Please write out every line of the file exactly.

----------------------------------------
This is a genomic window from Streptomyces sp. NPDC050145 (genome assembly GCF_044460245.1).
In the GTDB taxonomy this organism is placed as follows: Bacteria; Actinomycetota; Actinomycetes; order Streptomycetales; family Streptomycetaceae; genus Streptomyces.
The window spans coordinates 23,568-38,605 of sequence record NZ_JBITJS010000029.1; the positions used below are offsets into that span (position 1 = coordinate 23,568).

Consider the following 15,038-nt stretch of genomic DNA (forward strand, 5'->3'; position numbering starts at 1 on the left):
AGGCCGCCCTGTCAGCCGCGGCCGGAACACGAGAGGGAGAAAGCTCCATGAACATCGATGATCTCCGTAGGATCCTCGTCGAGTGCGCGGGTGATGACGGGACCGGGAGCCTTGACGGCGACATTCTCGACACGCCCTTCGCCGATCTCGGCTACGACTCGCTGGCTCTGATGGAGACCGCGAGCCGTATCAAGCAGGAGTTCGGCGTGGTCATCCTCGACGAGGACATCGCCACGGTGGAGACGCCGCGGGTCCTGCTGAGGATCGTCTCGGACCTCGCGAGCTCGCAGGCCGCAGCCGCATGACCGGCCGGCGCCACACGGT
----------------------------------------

This is a genomic window from Streptomyces sp. NPDC050145 (genome assembly GCF_044460245.1).
In the GTDB taxonomy this organism is placed as follows: Bacteria; Actinomycetota; Actinomycetes; order Streptomycetales; family Streptomycetaceae; genus Streptomyces.
The window spans coordinates 23,568-38,605 of sequence record NZ_JBITJS010000029.1; the positions used below are offsets into that span (position 1 = coordinate 23,568).

Consider the following 15,038-nt stretch of genomic DNA (forward strand, 5'->3'; position numbering starts at 1 on the left):
AGGCCGCCCTGTCAGCCGCGGCCGGAACACGAGAGGGAGAAAGCTCCATGAACATCGATGATCTCCGTAGGATCCTCGTCGAGTGCGCGGGTGATGACGGGACCGGGAGCCTTGACGGCGACATTCTCGACACGCCCTTCGCCGATCTCGGCTACGACTCGCTGGCTCTGATGGAGACCGCGAGCCGTATCAAGCAGGAGTTCGGCGTGGTCATCCTCGACGAGGACATCGCCACGGTGGAGACGCCGCGGGTCCTGCTGAGGATCGTCTCGGACCTCGCGAGCTCGCAGGCCGCAGCCGCATGACCGGCCGGCGCCACACGGT